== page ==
Brown considers play to be a “state of being” and “purposeless fun and pleasurable.”  It is a state of being because when we play, we engage our minds, bodies, and spirits. It is purposeless because there is no real goal or consequence. I’m fortunate to be able to remember playing outside as a child for hours on end; the excitement and anticipation of running out the door filled with a sense of freedom, anticipation and curiosity for whatever the next few hours would bring. I fully committed to whatever and wherever play brought me, whether it be creating a fantasy land for fairies, (whom I was sure existed), burying a box filled with treasures to be dug up when I was “all grown-up”, finding neighborhood kids to play hide and seek or kick ball, or just climbing trees and pretending I lived alone in the forest.  The possibilities were as endless as my imagination.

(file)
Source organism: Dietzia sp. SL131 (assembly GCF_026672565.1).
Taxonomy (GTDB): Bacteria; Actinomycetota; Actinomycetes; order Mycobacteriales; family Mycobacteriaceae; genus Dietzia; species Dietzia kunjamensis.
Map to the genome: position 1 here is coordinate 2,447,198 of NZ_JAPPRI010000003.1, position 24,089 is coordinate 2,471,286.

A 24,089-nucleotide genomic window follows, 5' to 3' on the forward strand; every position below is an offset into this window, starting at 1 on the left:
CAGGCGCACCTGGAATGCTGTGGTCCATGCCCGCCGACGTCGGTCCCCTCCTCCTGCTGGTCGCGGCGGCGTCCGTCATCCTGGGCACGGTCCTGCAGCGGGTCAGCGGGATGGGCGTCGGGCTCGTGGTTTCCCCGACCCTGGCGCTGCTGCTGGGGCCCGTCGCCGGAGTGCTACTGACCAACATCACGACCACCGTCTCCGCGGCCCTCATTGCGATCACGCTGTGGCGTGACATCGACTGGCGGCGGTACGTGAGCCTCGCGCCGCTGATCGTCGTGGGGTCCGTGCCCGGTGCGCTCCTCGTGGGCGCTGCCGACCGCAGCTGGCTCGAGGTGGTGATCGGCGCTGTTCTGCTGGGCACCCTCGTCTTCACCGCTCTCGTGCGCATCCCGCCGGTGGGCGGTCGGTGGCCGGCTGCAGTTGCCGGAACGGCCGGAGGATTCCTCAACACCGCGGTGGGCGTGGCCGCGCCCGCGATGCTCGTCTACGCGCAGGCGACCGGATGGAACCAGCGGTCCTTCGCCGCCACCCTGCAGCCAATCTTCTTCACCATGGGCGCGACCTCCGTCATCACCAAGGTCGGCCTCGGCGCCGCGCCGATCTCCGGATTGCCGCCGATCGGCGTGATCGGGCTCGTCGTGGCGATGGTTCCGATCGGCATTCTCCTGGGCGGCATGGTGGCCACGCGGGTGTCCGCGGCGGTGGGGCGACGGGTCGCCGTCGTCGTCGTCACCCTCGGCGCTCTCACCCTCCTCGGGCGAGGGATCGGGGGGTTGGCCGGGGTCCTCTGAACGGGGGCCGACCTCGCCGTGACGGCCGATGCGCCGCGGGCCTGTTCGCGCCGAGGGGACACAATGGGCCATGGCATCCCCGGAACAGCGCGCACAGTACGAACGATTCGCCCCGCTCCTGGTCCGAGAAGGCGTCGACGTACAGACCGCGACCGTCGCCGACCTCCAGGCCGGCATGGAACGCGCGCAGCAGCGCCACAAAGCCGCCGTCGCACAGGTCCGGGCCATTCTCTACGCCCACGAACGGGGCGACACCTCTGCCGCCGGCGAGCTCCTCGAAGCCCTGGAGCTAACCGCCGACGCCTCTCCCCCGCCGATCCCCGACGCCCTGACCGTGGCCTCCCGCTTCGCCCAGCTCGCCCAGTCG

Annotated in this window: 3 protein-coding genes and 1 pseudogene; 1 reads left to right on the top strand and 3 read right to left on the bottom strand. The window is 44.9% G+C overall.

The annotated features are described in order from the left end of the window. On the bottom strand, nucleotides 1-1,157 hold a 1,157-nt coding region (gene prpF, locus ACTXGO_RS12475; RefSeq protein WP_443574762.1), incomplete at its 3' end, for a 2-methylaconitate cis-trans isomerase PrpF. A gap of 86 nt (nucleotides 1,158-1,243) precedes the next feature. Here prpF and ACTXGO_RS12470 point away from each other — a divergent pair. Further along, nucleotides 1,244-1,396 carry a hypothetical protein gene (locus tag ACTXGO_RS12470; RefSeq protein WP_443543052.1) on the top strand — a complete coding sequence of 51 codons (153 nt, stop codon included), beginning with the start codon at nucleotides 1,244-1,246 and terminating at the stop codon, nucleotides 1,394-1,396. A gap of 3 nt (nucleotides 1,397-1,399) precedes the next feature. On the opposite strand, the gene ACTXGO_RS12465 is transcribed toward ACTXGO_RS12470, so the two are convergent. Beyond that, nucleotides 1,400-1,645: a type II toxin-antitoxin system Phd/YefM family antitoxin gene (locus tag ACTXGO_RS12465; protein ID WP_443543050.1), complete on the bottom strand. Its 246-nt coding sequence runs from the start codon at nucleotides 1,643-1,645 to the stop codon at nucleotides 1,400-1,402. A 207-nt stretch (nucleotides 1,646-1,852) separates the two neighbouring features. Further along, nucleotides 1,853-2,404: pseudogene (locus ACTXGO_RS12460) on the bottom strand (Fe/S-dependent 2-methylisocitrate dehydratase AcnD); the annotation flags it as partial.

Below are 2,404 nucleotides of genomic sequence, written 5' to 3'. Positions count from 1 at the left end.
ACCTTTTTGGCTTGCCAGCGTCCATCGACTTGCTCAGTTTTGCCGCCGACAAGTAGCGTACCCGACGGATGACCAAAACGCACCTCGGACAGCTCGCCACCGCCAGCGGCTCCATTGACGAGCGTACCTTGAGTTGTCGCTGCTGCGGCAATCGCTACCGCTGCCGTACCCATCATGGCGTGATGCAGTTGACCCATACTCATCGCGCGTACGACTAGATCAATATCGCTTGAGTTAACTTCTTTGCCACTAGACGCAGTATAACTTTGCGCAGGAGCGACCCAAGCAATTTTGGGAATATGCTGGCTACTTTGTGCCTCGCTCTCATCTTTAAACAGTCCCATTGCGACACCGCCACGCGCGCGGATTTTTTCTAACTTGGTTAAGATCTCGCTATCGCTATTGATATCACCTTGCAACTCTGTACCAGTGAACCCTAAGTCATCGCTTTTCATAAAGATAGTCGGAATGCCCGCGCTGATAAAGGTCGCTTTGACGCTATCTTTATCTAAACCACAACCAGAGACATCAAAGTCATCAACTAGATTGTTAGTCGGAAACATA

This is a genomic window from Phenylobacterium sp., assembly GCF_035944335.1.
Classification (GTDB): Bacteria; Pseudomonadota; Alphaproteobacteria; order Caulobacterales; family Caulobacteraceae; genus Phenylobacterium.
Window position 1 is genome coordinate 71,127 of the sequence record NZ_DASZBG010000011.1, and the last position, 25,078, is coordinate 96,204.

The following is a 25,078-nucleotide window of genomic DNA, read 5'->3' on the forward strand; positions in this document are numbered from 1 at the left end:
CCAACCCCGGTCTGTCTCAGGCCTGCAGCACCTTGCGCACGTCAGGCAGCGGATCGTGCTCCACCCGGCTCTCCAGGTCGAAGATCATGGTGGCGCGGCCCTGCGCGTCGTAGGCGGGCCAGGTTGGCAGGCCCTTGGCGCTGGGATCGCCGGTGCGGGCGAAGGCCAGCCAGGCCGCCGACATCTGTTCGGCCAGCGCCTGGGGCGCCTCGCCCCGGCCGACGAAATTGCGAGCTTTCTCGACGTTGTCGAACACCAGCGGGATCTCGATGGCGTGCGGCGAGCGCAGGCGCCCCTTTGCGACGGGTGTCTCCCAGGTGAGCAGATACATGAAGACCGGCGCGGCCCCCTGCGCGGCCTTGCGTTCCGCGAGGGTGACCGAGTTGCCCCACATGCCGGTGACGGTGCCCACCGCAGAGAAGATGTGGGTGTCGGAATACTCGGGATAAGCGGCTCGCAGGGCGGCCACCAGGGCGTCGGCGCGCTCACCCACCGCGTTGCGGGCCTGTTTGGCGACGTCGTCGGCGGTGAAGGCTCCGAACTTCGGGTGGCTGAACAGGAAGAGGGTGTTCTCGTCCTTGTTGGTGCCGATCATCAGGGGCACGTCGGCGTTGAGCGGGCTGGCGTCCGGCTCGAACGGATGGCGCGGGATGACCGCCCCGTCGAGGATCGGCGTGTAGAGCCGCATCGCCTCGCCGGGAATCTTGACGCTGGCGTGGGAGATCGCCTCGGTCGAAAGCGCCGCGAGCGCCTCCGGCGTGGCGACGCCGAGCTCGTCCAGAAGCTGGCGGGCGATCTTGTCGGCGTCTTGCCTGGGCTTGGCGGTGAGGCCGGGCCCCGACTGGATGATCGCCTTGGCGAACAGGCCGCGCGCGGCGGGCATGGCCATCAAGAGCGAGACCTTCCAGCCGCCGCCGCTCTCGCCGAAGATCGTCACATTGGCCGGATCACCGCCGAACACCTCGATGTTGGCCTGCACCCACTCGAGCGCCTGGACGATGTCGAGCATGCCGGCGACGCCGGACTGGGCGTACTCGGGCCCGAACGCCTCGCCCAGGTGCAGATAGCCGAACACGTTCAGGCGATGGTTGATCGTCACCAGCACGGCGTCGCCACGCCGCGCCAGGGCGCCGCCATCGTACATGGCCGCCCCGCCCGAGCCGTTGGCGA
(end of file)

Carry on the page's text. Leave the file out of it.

Besides the sheer enjoyment of play, numerous additional benefits exist. Play gives us the chance to connect to others and increases our sense of social wellbeing.  As Plato aptly said, “You can discover more about a person in an hour of play than in a year of conversation.”  In addition, play that utilizes our brainpower helps to maintain cognitive function and increases creativity, productivity and cooperation at home and at work. Furthermore, adults who play and are playful demonstrate higher overall life satisfaction, as reported by numerous studies.  Play adds to our social, mental and emotional wellbeing. Play is powerful!